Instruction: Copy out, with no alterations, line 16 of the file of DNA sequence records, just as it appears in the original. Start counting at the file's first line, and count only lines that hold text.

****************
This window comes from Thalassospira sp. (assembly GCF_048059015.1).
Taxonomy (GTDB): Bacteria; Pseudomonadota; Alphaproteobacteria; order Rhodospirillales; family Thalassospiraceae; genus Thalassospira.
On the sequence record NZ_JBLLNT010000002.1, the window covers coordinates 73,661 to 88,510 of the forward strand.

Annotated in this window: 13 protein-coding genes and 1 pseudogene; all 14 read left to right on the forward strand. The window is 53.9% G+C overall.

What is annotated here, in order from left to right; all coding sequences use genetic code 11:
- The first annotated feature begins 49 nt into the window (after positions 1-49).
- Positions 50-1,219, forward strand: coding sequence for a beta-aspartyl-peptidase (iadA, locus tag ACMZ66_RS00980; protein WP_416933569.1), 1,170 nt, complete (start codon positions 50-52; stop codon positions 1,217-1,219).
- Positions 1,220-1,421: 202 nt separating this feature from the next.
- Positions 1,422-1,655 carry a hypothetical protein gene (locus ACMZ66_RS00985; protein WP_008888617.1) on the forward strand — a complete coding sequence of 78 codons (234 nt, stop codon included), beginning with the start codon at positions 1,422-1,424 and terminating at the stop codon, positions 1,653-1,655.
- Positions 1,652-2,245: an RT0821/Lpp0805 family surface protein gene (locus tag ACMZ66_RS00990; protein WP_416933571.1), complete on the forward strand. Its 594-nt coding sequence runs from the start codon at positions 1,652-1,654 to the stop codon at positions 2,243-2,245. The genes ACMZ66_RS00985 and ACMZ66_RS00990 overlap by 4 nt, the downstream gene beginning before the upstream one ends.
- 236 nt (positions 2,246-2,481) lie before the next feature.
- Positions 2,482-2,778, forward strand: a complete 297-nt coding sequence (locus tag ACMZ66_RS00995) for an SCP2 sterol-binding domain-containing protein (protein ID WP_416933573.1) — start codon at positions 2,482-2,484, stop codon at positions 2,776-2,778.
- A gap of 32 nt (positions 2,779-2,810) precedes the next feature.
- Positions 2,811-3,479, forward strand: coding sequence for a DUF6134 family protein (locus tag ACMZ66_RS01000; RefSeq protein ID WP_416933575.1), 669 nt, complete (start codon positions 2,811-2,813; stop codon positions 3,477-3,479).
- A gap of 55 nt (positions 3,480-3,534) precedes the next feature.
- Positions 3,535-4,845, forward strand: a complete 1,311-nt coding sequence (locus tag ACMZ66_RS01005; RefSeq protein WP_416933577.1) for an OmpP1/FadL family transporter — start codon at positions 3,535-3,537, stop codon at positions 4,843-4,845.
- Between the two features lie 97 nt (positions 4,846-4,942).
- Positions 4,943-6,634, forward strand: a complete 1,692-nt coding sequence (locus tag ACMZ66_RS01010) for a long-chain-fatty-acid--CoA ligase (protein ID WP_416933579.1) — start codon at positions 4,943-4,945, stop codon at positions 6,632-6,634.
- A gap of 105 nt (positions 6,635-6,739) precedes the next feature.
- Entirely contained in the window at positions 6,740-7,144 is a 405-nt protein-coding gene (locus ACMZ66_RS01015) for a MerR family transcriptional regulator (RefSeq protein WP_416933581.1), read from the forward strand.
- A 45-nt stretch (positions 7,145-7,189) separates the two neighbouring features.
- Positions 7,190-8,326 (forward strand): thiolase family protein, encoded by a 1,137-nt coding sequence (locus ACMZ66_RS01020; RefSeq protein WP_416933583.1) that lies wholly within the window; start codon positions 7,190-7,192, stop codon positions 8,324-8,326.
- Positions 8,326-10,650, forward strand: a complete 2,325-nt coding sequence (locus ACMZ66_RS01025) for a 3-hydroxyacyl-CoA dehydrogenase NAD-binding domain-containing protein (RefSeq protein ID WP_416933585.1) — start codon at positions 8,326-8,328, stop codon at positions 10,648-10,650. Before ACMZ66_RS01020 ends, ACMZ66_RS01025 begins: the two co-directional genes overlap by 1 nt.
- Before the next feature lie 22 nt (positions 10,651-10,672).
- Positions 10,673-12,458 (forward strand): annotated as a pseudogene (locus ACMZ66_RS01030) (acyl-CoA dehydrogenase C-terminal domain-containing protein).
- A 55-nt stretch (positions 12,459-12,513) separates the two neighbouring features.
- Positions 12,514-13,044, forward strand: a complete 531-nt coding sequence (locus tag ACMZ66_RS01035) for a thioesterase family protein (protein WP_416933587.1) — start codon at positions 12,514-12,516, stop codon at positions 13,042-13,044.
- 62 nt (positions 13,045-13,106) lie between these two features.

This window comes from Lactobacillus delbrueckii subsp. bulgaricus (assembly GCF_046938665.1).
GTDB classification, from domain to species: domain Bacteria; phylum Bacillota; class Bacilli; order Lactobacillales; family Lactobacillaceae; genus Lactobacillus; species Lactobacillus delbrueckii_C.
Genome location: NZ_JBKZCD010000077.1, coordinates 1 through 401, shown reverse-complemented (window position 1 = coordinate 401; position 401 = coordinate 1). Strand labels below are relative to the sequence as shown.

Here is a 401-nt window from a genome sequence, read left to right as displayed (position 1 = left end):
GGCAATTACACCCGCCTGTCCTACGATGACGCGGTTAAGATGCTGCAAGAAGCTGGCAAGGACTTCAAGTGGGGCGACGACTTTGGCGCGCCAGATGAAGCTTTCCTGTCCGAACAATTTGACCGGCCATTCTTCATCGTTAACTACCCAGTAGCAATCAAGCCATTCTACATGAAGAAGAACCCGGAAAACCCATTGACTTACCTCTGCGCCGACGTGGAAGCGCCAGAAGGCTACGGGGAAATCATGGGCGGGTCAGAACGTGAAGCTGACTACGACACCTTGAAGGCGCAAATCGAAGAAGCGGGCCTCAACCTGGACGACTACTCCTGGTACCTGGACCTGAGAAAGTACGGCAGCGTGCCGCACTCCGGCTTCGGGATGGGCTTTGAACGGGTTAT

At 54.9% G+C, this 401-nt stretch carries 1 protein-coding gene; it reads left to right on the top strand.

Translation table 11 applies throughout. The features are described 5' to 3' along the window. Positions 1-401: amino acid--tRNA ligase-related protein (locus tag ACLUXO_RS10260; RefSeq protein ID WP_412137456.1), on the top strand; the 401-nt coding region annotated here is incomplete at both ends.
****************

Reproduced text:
- Positions 3,535-4,845, forward strand: a complete 1,311-nt coding sequence (locus tag ACMZ66_RS01005; RefSeq protein WP_416933577.1) for an OmpP1/FadL family transporter — start codon at positions 3,535-3,537, stop codon at positions 4,843-4,845.